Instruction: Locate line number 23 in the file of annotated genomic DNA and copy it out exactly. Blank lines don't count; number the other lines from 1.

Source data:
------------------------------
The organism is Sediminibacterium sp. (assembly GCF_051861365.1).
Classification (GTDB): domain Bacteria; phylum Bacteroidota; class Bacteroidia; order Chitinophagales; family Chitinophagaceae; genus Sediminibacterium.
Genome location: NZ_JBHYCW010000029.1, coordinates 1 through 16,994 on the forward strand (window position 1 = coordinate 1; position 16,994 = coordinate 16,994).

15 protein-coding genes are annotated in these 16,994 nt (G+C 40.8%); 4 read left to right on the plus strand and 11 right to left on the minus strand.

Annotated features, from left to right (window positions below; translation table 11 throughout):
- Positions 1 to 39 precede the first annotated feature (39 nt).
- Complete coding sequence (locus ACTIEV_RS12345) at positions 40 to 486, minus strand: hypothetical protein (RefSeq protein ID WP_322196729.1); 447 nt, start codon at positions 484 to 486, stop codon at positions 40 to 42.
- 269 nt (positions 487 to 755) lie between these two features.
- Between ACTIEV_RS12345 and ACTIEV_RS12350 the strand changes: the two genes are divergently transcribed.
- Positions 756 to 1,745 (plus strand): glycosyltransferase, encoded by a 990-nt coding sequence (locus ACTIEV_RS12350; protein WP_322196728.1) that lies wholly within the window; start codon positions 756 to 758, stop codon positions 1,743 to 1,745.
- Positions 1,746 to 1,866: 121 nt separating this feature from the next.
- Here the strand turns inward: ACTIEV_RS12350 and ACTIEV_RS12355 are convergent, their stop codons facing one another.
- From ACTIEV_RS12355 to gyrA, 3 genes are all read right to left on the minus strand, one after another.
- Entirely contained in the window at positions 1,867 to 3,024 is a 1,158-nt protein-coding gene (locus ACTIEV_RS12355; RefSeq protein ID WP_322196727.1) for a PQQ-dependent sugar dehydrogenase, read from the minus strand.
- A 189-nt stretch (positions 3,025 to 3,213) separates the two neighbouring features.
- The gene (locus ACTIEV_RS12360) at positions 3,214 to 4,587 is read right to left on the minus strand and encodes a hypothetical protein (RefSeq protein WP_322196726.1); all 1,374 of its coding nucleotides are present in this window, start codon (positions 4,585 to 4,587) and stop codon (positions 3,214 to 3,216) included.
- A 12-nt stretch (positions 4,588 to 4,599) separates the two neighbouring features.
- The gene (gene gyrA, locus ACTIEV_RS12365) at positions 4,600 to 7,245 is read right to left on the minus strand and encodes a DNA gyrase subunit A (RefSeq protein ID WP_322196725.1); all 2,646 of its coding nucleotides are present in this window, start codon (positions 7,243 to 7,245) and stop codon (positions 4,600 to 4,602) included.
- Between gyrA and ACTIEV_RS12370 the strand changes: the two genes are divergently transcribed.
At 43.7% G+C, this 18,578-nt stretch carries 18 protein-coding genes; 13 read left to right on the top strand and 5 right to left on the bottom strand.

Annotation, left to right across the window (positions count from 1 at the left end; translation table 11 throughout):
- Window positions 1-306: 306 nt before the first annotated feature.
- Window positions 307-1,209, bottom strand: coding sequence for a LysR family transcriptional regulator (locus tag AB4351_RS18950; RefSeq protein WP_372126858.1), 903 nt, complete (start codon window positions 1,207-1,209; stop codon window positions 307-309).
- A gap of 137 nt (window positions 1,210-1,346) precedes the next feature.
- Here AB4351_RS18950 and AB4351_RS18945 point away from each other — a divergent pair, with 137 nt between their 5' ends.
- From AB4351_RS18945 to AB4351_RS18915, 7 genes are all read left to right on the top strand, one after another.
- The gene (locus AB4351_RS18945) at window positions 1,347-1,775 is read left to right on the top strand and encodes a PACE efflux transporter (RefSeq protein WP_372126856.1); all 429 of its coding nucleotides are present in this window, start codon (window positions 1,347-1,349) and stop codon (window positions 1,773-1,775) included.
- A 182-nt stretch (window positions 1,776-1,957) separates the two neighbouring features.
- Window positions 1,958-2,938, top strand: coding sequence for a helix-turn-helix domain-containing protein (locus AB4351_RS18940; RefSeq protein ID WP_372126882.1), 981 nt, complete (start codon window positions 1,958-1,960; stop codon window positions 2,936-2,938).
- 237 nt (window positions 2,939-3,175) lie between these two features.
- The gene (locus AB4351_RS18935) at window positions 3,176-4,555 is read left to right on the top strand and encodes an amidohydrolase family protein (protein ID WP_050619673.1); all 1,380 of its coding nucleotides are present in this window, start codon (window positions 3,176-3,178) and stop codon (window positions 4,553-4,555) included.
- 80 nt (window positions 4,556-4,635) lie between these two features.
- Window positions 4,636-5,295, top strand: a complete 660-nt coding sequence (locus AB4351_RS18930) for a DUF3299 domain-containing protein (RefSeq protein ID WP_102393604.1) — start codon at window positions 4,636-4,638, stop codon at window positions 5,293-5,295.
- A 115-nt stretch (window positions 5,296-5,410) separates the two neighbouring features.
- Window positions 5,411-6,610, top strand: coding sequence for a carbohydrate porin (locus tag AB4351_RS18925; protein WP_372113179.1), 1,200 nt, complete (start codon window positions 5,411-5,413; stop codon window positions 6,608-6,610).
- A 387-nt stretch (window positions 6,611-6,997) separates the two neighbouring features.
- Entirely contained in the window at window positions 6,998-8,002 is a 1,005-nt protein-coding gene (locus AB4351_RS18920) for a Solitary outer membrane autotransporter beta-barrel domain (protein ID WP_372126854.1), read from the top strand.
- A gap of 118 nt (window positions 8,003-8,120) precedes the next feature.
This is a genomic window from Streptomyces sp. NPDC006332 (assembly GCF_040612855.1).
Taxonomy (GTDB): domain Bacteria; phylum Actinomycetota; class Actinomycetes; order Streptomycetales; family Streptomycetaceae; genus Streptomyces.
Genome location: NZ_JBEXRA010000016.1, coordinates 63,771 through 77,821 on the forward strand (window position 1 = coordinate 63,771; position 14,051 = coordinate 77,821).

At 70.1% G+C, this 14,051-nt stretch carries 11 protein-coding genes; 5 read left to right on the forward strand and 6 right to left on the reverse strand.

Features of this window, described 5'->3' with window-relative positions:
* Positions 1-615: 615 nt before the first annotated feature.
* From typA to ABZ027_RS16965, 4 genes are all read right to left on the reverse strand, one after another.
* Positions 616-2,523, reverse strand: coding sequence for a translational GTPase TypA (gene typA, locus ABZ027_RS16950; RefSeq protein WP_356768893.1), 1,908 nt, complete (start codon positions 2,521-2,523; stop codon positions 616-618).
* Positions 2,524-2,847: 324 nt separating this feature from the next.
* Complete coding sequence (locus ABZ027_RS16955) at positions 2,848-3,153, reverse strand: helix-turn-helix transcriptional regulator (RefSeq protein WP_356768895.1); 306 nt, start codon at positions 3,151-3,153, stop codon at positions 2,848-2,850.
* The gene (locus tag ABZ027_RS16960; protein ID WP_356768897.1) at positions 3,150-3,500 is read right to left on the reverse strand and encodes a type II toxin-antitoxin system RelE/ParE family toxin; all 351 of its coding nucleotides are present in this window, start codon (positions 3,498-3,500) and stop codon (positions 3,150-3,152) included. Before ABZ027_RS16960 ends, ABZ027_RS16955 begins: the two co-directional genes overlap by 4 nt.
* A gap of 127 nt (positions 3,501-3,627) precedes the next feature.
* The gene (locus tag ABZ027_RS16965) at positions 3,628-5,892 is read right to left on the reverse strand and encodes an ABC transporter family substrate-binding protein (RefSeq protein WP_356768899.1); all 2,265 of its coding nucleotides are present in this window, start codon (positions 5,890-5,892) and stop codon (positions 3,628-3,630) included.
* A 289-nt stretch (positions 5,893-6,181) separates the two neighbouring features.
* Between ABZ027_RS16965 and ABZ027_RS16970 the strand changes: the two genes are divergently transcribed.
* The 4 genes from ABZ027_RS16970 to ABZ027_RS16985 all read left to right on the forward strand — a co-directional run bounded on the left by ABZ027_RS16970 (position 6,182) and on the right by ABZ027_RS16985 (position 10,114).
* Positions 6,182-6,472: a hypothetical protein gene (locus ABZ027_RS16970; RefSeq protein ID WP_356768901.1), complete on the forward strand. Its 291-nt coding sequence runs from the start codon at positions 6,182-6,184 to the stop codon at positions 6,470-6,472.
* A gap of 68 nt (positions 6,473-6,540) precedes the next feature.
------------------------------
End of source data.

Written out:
- Window positions 307-1,209, bottom strand: coding sequence for a LysR family transcriptional regulator (locus tag AB4351_RS18950; RefSeq protein WP_372126858.1), 903 nt, complete (start codon window positions 1,207-1,209; stop codon window positions 307-309).